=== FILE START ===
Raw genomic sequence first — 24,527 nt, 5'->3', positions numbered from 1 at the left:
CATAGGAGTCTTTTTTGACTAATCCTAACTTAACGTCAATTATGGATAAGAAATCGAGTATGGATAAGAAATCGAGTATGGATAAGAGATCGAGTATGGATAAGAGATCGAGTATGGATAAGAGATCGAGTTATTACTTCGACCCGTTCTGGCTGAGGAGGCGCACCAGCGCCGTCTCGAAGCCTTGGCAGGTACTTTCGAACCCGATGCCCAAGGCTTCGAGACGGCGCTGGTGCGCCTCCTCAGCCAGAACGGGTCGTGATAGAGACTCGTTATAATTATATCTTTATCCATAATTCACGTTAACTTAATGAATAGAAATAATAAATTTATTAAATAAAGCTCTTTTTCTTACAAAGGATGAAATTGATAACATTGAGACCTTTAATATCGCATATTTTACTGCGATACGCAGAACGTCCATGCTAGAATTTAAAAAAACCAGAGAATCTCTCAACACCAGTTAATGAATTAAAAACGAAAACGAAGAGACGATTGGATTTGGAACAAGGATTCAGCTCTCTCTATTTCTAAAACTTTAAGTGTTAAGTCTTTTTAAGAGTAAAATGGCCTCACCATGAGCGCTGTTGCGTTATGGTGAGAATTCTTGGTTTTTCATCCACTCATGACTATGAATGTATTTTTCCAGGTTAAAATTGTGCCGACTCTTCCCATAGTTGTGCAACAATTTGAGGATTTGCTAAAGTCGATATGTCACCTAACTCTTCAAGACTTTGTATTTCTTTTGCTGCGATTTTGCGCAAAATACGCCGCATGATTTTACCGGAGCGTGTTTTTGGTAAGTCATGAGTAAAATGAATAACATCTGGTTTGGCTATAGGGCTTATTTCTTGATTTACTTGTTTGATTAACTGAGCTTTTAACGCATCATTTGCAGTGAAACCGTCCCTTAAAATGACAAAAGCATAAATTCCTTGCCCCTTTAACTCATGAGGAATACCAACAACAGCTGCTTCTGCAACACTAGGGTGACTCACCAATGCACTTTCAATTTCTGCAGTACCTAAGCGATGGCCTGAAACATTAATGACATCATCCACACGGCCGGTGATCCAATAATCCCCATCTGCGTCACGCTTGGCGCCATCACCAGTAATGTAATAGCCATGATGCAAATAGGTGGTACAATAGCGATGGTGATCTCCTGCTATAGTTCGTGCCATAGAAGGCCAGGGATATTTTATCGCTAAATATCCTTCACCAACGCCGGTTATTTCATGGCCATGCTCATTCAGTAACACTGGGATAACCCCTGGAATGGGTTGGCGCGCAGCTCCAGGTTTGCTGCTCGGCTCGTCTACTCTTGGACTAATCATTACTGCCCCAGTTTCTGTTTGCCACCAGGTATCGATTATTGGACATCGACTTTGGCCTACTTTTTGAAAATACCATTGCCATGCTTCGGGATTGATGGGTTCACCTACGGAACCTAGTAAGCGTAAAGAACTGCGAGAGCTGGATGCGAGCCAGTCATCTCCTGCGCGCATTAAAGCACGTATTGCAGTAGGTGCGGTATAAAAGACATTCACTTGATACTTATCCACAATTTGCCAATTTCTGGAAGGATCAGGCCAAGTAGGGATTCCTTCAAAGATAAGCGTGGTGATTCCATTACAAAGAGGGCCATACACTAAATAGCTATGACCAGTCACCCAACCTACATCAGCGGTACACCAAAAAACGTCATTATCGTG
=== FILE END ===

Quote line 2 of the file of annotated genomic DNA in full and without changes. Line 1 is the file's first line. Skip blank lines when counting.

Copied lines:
CATAGGAGTCTTTTTTGACTAATCCTAACTTAACGTCAATTATGGATAAGAAATCGAGTATGGATAAGAAATCGAGTATGGATAAGAGATCGAGTATGGATAAGAGATCGAGTATGGATAAGAGATCGAGTTATTACTTCGACCCGTTCTGGCTGAGGAGGCGCACCAGCGCCGTCTCGAAGCCTTGGCAGGTACTTTCGAACCCGATGCCCAAGGCTTCGAGACGGCGCTGGTGCGCCTCCTCAGCCAGAACGGGTCGTGATAGAGACTCGTTATAATTATATCTTTATCCATAATTCACGTTAACTTAATGAATAGAAATAATAAATTTATTAAATAAAGCTCTTTTTCTTACAAAGGATGAAATTGATAACATTGAGACCTTTAATATCGCATATTTTACTGCGATACGCAGAACGTCCATGCTAGAATTTAAAAAAACCAGAGAATCTCTCAACACCAGTTAATGAATTAAAAACGAAAACGAAGAGACGATTGGATTTGGAACAAGGATTCAGCTCTCTCTATTTCTAAAACTTTAAGTGTTAAGTCTTTTTAAGAGTAAAATGGCCTCACCATGAGCGCTGTTGCGTTATGGTGAGAATTCTTGGTTTTTCATCCACTCATGACTATGAATGTATTTTTCCAGGTTAAAATTGTGCCGACTCTTCCCATAGTTGTGCAACAATTTGAGGATTTGCTAAAGTCGATATGTCACCTAACTCTTCAAGACTTTGTATTTCTTTTGCTGCGATTTTGCGCAAAATACGCCGCATGATTTTACCGGAGCGTGTTTTTGGTAAGTCATGAGTAAAATGAATAACATCTGGTTTGGCTATAGGGCTTATTTCTTGATTTACTTGTTTGATTAACTGAGCTTTTAACGCATCATTTGCAGTGAAACCGTCCCTTAAAATGACAAAAGCATAAATTCCTTGCCCCTTTAACTCATGAGGAATACCAACAACAGCTGCTTCTGCAACACTAGGGTGACTCACCAATGCACTTTCAATTTCTGCAGTACCTAAGCGATGGCCTGAAACATTAATGACATCATCCACACGGCCGGTGATCCAATAATCCCCATCTGCGTCACGCTTGGCGCCATCACCAGTAATGTAATAGCCATGATGCAAATAGGTGGTACAATAGCGATGGTGATCTCCTGCTATAGTTCGTGCCATAGAAGGCCAGGGATATTTTATCGCTAAATATCCTTCACCAACGCCGGTTATTTCATGGCCATGCTCATTCAGTAACACTGGGATAACCCCTGGAATGGGTTGGCGCGCAGCTCCAGGTTTGCTGCTCGGCTCGTCTACTCTTGGACTAATCATTACTGCCCCAGTTTCTGTTTGCCACCAGGTATCGATTATTGGACATCGACTTTGGCCTACTTTTTGAAAATACCATTGCCATGCTTCGGGATTGATGGGTTCACCTACGGAACCTAGTAAGCGTAAAGAACTGCGAGAGCTGGATGCGAGCCAGTCATCTCCTGCGCGCATTAAAGCACGTATTGCAGTAGGTGCGGTATAAAAGACATTCACTTGATACTTATCCACAATTTGCCAATTTCTGGAAGGATCAGGCCAAGTAGGGATTCCTTCAAAGATAAGCGTGGTGATTCCATTACAAAGAGGGCCATACACTAAATAGCTATGACCAGTCACCCAACCTACATCAGCGGTACACCAAAAAACGTCATTATCGTG